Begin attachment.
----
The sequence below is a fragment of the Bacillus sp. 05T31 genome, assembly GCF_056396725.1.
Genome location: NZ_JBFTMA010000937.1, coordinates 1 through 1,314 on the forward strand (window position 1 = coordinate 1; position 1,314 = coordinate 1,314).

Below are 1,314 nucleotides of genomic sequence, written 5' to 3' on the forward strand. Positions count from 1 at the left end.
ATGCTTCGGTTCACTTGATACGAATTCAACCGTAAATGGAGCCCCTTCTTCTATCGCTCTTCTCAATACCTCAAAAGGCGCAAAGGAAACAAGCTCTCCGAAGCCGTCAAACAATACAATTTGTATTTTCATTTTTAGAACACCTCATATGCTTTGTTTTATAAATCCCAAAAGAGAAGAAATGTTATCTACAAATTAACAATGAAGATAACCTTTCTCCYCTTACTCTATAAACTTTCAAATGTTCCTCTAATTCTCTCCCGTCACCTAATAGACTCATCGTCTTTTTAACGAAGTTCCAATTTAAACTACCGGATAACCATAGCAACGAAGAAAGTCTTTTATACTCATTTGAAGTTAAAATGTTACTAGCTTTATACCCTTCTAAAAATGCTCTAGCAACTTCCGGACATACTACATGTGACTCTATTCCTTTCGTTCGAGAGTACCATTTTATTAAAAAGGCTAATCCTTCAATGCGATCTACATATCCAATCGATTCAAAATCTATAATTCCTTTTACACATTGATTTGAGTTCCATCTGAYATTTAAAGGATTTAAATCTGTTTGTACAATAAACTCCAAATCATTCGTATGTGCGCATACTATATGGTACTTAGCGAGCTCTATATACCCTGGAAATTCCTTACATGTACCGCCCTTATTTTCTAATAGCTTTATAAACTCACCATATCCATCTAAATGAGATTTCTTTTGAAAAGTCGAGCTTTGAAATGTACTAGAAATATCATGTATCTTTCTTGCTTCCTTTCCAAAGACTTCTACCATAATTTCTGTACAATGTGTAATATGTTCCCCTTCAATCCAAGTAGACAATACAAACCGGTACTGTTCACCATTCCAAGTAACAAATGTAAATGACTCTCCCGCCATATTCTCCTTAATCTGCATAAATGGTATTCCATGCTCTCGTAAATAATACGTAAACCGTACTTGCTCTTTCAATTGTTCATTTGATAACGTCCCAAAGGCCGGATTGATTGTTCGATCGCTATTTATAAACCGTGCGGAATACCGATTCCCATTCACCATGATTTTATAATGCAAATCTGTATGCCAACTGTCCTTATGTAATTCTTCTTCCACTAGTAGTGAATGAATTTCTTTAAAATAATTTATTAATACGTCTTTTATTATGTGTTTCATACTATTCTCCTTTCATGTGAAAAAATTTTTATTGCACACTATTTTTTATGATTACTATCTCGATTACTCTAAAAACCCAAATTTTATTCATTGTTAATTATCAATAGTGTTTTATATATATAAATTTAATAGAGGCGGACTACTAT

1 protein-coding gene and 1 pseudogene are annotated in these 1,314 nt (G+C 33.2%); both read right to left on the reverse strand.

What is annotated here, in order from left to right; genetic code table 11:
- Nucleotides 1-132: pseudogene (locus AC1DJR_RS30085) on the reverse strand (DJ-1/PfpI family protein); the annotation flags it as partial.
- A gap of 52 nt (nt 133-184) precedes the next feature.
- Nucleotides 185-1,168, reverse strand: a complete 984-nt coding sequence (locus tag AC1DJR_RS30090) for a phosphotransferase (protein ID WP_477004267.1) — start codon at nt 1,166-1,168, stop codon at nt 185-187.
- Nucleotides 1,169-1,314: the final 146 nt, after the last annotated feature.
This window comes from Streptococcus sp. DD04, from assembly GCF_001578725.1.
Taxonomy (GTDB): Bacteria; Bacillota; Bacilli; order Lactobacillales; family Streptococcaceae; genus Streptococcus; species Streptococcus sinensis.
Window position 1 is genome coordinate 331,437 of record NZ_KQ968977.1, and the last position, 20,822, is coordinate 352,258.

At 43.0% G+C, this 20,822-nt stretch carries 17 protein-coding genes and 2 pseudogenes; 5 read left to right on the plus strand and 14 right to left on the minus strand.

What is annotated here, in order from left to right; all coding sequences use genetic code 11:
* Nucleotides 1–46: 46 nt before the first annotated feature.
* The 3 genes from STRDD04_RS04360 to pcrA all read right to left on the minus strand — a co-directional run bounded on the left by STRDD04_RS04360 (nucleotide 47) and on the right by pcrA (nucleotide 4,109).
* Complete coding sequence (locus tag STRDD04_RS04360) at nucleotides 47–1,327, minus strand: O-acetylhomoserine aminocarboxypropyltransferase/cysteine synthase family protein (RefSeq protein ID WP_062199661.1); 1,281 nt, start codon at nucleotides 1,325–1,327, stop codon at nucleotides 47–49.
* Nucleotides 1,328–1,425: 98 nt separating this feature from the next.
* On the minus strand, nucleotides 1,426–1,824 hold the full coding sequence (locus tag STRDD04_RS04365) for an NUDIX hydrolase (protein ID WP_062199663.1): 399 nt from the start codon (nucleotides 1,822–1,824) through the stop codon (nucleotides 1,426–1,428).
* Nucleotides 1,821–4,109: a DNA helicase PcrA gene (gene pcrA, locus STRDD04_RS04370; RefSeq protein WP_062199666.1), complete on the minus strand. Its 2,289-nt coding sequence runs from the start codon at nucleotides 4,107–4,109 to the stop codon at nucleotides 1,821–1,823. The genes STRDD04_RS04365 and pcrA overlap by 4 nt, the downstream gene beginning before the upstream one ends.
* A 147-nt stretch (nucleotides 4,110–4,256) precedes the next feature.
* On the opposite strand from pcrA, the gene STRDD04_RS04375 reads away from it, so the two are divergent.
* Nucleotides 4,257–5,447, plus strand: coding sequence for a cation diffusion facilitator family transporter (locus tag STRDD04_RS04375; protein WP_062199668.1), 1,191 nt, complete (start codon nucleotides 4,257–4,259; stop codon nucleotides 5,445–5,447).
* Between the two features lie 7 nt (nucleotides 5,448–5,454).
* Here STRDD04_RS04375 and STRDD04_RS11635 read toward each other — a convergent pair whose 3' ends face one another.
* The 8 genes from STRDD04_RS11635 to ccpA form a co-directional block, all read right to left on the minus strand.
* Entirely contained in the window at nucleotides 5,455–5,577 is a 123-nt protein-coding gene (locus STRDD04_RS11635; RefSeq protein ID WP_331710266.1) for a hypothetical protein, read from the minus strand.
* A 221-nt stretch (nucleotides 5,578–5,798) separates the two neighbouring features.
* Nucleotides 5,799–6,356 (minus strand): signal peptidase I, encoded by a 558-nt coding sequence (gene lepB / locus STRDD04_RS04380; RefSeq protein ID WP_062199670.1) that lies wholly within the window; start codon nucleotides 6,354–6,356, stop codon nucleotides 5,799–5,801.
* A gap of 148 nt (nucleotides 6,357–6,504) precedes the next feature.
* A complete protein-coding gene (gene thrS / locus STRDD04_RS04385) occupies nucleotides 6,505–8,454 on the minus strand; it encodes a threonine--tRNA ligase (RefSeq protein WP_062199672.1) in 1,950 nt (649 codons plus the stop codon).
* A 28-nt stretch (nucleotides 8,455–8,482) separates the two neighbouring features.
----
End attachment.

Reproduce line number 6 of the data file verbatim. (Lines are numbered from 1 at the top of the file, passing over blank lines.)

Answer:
What is annotated here, in order from left to right; genetic code table 11: